This post is hard to finish because I feel like every day there is something to add.
Lily is truly one of the most specific and spirited people I have ever met. She has so many things that are very important to her, some are so hard to remember or even to understand.
At mealtime she often has a very strong reaction to having multiple things in front of her, she gets noticeably upset. It is not that she doesn’t want to eat, I mean she loves corn on the cob, but tonight when I placed a piece down in front of her along with pasta and hot dogs she got very annoyed and put the corn up on the countertop. As we sat I pointed it out a few times and she just kept saying with grunts and furtive eyes “leave it alone and stop bothering me about it, I will get to it”.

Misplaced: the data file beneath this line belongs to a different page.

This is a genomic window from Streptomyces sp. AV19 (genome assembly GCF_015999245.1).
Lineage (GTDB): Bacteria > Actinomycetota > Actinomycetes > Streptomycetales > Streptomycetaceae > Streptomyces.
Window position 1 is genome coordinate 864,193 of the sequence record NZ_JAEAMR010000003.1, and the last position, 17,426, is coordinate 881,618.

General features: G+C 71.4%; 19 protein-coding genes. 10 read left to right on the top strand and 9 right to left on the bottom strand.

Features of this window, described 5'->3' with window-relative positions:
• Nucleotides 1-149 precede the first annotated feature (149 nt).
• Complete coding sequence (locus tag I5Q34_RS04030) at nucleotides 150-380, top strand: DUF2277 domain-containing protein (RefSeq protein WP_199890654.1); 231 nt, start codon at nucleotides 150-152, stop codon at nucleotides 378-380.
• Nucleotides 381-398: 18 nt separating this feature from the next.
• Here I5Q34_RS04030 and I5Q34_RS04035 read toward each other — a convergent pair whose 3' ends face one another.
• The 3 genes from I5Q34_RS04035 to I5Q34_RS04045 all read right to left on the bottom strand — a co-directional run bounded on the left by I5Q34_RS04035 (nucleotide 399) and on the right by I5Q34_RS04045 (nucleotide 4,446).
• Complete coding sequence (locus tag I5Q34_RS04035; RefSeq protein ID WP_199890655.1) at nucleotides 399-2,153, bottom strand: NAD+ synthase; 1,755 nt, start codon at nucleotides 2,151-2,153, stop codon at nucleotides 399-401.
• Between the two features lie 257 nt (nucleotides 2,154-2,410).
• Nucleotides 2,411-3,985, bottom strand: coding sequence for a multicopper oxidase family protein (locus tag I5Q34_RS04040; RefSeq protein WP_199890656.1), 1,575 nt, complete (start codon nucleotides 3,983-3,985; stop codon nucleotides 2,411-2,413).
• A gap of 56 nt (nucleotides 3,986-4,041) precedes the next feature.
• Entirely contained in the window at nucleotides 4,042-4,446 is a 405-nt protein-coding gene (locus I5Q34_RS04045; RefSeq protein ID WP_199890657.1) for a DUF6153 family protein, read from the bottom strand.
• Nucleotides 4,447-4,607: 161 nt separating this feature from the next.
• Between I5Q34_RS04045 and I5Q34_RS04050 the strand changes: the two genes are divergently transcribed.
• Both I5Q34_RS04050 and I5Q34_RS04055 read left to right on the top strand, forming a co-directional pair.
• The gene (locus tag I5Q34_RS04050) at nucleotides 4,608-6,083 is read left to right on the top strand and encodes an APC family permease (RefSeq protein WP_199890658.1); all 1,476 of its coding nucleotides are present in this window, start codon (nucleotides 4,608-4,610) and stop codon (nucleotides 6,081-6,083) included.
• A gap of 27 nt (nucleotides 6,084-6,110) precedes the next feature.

It seems to have a particular resonance for me as I was reading in a book about caring for the elderly entitled Being Mortal about a couple that were so entwined in their rituals and routines that when one of them had to go into an intensive care unit where no one knew exactly how she wanted her blankets spread out over her at rest time or how she wanted her hair brushed, her health deteriorated rapidly. It is all the same as with my little Lily.
This idea is also something that comes up constantly in our RIE class when our teacher talks about her 90 year old father visiting and how the similarities to dealing with the kids in class is unmistakable.
When we lose our abilities to communicate either young or old, we all tend to act in similar ways.
Meanwhile I was once again, calmly, but nonetheless annoyingly, talking to Luke about not using my computer unless he asks me first. I went on and on about how I guess I will have to have a to password protect it and that I can tell when he has been sitting there because of the things that were done. It was all Charlie Brown parental bla, bla, bla for sure. Luke sat there listening very calmly as I went on and on. When my diatribe was complete, without missing a beat Luke sticks his hands on his hips and says in complete earnestness.
“And my bulldozers broken!”
It was the perfect retort.